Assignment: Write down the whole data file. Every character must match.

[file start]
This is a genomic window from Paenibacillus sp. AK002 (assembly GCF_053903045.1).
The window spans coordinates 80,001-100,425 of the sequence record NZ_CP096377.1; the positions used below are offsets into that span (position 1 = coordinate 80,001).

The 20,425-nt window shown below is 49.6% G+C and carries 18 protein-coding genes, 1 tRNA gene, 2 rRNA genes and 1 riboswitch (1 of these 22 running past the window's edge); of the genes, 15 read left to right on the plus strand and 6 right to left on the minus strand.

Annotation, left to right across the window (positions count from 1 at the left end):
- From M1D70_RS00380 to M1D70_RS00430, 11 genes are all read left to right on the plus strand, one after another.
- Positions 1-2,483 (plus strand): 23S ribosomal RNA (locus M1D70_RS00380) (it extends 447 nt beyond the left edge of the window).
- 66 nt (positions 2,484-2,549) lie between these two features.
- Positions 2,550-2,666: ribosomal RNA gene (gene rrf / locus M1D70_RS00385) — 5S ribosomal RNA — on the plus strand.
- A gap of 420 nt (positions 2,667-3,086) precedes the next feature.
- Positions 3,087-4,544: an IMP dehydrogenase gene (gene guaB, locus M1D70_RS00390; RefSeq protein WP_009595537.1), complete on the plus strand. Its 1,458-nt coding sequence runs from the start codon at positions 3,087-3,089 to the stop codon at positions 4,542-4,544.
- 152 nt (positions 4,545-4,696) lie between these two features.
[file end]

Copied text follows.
This is a genomic window from Paenibacillus sp. AK002 (assembly GCF_053903045.1).
The window spans coordinates 80,001-100,425 of the sequence record NZ_CP096377.1; the positions used below are offsets into that span (position 1 = coordinate 80,001).

The 20,425-nt window shown below is 49.6% G+C and carries 18 protein-coding genes, 1 tRNA gene, 2 rRNA genes and 1 riboswitch (1 of these 22 running past the window's edge); of the genes, 15 read left to right on the plus strand and 6 right to left on the minus strand.

Annotation, left to right across the window (positions count from 1 at the left end):
- From M1D70_RS00380 to M1D70_RS00430, 11 genes are all read left to right on the plus strand, one after another.
- Positions 1-2,483 (plus strand): 23S ribosomal RNA (locus M1D70_RS00380) (it extends 447 nt beyond the left edge of the window).
- 66 nt (positions 2,484-2,549) lie between these two features.
- Positions 2,550-2,666: ribosomal RNA gene (gene rrf / locus M1D70_RS00385) — 5S ribosomal RNA — on the plus strand.
- A gap of 420 nt (positions 2,667-3,086) precedes the next feature.
- Positions 3,087-4,544: an IMP dehydrogenase gene (gene guaB, locus M1D70_RS00390; RefSeq protein WP_009595537.1), complete on the plus strand. Its 1,458-nt coding sequence runs from the start codon at positions 3,087-3,089 to the stop codon at positions 4,542-4,544.
- 152 nt (positions 4,545-4,696) lie between these two features.